I came to discover that the children of the story felt disappointed that their Halloween costumes did not frighten anybody. This provided an opening for the washed up old witch to come out of a semi-retirement and begin making Halloween into an event she deemed worthy. But the townsfolk were none too happy about it when things got out of hand. And soon the children, Bazooey, and the witch found themselves on the receiving end of the town’s wrath. But the special concluded with a Halloween celebration that everyone could enjoy, and left me with a pleasantly satisfied feeling.
After watching through to the closing credits, I realized I had just witnessed one of the most unique and captivating specials I had seen in my youth. It would become a staple of Halloween to me in the coming years. I would make certain to find it alongside my other Halloween favorites in my TV Guide from then on. Unfortunately, this special would eventually disappear from the network Halloween schedules. And, as time passed, I forgot it almost entirely. Only bits and pieces of it remained in my memory, and I only knew it was something I had once enjoyed but could now not even recall the name of. Thankfully, the internet age came to be.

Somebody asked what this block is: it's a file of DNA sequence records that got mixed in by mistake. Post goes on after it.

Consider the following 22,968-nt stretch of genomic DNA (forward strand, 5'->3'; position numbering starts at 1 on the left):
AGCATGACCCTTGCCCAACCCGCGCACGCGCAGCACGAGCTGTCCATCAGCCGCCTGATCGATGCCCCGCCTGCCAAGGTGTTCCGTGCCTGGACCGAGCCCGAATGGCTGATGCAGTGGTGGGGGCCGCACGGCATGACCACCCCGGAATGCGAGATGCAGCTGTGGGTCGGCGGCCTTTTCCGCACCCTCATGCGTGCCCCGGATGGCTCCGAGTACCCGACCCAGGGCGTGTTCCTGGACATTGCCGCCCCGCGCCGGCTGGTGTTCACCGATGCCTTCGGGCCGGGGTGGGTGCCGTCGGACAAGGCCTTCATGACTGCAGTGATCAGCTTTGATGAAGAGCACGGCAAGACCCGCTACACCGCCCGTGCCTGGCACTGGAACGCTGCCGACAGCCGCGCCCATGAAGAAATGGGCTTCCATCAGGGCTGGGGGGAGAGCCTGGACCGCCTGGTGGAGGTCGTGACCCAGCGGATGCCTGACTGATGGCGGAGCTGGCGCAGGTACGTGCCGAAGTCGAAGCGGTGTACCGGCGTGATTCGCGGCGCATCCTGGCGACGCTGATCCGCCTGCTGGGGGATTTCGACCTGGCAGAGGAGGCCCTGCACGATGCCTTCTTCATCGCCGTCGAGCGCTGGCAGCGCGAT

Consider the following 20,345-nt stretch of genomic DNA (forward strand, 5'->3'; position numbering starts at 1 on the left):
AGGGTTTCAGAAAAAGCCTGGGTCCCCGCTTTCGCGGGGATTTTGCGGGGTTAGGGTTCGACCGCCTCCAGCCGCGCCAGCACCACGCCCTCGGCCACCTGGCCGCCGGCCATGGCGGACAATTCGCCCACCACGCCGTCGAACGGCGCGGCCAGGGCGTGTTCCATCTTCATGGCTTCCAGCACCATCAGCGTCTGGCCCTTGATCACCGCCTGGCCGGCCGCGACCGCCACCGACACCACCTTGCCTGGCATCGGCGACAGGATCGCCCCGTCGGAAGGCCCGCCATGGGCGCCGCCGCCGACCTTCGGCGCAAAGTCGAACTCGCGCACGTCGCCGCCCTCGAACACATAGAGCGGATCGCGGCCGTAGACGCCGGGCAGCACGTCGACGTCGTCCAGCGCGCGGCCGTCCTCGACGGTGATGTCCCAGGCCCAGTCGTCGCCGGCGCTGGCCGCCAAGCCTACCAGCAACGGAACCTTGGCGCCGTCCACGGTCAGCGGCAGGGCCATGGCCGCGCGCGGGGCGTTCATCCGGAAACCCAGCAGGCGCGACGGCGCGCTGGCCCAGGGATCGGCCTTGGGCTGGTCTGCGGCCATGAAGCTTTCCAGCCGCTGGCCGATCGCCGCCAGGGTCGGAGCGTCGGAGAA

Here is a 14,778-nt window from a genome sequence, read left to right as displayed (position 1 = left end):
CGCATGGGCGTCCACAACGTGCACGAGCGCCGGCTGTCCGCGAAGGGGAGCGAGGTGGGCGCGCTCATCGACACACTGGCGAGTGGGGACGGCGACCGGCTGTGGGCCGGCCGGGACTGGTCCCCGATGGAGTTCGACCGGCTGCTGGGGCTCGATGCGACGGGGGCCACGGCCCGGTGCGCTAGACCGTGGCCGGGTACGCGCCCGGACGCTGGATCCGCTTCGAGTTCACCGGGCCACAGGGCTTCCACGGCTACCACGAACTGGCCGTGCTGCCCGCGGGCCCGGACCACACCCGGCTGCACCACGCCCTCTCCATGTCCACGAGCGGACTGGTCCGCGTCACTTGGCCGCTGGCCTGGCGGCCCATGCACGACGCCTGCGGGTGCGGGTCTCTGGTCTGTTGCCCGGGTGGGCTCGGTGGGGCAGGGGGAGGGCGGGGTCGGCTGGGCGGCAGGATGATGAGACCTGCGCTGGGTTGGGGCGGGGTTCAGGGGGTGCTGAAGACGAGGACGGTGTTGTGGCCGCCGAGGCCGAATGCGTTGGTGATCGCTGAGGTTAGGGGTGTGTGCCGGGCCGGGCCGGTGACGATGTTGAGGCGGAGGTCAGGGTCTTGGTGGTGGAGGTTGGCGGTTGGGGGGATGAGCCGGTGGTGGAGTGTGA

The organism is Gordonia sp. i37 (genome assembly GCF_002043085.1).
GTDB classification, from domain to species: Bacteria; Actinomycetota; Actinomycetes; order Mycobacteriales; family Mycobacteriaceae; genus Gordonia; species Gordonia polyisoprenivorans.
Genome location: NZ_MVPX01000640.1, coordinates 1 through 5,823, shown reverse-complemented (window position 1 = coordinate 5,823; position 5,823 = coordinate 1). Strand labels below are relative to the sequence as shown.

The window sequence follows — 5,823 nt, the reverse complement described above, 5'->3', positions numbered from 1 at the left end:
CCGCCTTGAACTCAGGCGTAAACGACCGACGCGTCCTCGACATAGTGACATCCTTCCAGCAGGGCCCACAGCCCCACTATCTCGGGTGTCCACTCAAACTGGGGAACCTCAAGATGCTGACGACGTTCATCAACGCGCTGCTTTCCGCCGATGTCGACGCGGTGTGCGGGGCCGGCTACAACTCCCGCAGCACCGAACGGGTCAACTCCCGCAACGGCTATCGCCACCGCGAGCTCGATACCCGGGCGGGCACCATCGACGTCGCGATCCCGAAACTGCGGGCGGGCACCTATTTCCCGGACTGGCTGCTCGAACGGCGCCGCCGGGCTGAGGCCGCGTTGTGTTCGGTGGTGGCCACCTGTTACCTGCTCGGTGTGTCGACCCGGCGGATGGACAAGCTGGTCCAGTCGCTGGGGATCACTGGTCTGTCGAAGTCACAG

If you have memories of a Halloween special that left you strangely fascinated, but you just can’t remember much else… this is likely it. It’s quite possibly the most underrated Halloween cartoon special ever developed for network television. I highly recommend you add it to your list of annual specials if you haven’t already. To quote it directly, Witch’s Night Out is “a dazzling display of magical monstrosity!”
*Witch’s Night Out poster artwork by 4gottenlore
This article is part of the Countdown to Halloween blogathon, a month-long blogging marathon dedicated to honoring the Halloween season. For more information and a full list of participating sites, please visit www.countdowntohalloween.com.